Combination of drugs best for TB

This will be revealed in one of the first poster presentations at the 16th International AIDS conference which gets into full swing tomorrow in Toronto, Canada.

The study by Johns Hopkins University and Brazilian scientists reviewed the medical records of over 11 000 HIV-positive men and women in Rio de Janeiro, Brazil and found the risk of developing TB disease was reduced by two thirds (67 percent) among those treated with both Isoniazid and triple therapy or HAART,.

TB disease remains the leading cause of death in South Africa and the rest of the world among those with HIV and AIDS.

In South Africa about 279 000 people were diagnosed with TB in 2004 – up from 185 000 cases detected a year earlier. It is widely accepted that HIV is fuelling the TB epidemic in South Africa.

The study found that on its own Isoniazid, dispensed in the South African public health system, reduced the frequency of disease from TB by 32 percent.  Scientists have known for years that HAART on its own reduced the risk of TB (by 51 percent in this survey), but they did not know until now the drugs’ combined effects.

In the Johns Hopkins survey, sicker patients – those with immune cell CD4 counts of less than 350 – were found to benefit more, with a 66 percent reduced risk of TB, compared to those with higher CD4 counts, whose risk went down by 56 percent.

Study senior author Dr Richard Chaisson, a professor of infectious diseases at Johns Hopkins and founding director of its Center for Tuberculosis Research, said that while Isoniazid treatment is recommended by the World Health Organization to prevent TB in HIV patients, most doctors fail to prescribe the drug, which costs less than U$1 (R7) for a full course of therapy.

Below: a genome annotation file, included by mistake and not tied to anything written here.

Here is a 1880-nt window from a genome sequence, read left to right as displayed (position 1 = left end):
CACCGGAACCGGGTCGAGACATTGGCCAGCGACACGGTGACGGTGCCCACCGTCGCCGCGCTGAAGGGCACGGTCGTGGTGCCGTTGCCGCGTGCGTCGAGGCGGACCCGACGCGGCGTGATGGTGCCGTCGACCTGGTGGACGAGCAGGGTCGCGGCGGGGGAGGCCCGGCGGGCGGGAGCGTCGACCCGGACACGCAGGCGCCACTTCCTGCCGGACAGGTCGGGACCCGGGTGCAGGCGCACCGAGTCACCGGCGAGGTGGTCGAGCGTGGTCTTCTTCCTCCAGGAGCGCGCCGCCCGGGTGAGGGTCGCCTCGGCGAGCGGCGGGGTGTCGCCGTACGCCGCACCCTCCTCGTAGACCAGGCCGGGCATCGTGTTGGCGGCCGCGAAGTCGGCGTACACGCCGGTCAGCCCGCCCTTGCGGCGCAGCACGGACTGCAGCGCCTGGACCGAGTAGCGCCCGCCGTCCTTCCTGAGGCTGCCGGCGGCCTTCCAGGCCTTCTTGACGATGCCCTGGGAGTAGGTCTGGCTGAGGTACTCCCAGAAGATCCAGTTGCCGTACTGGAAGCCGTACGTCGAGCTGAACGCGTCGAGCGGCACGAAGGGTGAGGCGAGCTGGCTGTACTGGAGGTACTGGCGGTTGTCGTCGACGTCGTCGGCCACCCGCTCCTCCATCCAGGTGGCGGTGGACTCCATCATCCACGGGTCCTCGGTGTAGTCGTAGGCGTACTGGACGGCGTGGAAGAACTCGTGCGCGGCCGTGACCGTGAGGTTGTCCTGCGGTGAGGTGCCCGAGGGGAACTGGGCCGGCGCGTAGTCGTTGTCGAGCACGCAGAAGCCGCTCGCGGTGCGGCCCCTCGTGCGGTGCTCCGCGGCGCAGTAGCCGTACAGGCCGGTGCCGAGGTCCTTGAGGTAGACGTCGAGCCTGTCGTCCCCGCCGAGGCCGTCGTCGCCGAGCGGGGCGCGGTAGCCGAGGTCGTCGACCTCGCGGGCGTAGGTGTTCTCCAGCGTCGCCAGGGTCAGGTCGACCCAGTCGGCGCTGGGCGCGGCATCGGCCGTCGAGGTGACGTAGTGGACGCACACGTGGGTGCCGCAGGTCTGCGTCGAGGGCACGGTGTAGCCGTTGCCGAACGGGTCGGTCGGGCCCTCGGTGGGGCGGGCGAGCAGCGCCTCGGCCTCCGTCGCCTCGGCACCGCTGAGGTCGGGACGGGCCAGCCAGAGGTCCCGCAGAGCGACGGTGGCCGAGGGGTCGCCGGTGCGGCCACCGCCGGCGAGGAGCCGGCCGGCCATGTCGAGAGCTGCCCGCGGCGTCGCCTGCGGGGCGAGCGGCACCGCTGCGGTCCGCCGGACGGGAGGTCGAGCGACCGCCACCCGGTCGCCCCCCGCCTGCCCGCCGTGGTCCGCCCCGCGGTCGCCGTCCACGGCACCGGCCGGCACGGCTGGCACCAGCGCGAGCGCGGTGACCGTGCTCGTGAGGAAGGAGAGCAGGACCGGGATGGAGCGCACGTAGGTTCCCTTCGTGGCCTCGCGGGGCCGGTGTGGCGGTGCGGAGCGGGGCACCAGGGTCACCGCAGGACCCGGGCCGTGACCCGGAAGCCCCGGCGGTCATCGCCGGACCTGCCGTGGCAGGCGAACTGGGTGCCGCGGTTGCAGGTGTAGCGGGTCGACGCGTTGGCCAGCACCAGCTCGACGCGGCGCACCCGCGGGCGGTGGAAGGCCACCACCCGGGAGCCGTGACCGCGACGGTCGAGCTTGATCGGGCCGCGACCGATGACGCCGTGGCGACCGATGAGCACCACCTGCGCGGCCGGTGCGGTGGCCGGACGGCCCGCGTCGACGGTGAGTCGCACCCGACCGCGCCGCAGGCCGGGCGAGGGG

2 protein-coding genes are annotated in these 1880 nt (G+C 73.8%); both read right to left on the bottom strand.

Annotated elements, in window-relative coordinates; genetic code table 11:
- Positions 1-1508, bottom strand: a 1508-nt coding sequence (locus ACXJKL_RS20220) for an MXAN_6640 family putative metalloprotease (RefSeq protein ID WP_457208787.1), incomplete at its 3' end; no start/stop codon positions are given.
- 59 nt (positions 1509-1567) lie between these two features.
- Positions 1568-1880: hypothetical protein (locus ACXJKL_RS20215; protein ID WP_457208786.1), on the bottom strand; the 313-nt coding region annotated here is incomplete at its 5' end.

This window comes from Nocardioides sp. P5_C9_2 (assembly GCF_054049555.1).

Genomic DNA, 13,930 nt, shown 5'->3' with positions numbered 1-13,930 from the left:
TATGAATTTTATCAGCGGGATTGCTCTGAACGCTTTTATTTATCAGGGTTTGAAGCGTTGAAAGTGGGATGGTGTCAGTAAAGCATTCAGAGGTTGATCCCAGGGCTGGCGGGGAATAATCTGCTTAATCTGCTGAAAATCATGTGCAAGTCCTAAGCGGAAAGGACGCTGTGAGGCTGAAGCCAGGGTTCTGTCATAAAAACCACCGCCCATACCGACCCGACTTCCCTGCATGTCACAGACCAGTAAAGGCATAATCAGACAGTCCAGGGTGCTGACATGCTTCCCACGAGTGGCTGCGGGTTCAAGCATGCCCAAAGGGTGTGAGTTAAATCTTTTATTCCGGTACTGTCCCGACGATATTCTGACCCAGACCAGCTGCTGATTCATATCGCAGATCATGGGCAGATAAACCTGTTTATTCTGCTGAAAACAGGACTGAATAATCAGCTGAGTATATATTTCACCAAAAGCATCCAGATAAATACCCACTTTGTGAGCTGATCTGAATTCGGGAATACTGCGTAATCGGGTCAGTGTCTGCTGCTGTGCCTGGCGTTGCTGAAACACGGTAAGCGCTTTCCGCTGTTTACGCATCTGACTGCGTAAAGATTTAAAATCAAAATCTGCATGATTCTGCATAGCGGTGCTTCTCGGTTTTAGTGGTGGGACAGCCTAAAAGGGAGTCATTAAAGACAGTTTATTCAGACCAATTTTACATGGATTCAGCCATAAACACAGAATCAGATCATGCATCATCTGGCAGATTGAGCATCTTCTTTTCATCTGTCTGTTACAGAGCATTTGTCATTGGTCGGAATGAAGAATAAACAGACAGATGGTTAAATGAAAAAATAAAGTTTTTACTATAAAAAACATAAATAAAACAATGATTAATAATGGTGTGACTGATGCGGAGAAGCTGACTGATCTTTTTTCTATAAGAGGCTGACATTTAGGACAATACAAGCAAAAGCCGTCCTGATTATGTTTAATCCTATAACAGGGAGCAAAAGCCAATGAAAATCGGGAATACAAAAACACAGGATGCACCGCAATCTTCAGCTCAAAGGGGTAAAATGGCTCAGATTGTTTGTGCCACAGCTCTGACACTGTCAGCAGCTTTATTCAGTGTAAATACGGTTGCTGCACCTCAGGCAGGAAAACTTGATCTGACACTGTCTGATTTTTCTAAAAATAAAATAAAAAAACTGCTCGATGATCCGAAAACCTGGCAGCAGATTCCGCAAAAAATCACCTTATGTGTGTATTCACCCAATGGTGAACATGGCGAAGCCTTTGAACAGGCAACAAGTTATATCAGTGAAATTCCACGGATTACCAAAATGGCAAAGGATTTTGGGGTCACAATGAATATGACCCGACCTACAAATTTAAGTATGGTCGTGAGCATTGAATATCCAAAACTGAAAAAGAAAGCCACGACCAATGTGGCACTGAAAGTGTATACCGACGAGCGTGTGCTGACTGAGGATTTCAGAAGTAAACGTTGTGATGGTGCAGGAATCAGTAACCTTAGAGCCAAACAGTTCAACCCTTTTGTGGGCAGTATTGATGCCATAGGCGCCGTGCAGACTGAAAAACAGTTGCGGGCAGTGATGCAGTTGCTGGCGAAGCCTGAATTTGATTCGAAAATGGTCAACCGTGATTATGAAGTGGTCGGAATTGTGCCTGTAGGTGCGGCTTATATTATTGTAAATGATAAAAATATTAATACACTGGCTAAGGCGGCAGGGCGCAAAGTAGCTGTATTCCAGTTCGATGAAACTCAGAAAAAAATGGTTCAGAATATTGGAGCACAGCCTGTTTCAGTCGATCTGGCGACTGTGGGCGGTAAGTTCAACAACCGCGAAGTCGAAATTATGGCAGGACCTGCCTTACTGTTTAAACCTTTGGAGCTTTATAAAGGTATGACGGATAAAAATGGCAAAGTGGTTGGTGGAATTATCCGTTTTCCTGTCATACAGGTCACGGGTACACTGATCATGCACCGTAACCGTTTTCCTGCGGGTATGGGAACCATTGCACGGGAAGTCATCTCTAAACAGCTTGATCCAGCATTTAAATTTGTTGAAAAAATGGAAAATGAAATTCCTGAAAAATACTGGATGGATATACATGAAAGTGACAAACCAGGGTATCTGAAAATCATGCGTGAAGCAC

The study team will continue to monitor how well the drugs, both in combination and alone, help reduce the number of new cases of TB disease within the HIV-infected population of Rio de Janeiro.

Their research is part of three ongoing studies by the Consortium to Respond Effectively to the AIDS/TB Epidemic (CREATE) which is funded by the Bill and Melinda Gates Foundation.

The goal of researchers in CREATE is to develop novel strategies to detect and treat latent TB infection and active TB disease in patients also infected with HIV.

Worldwide, each year, more than 9 million new cases of TB are diagnosed, and more than 2 million people die from the disease, caused by TB.


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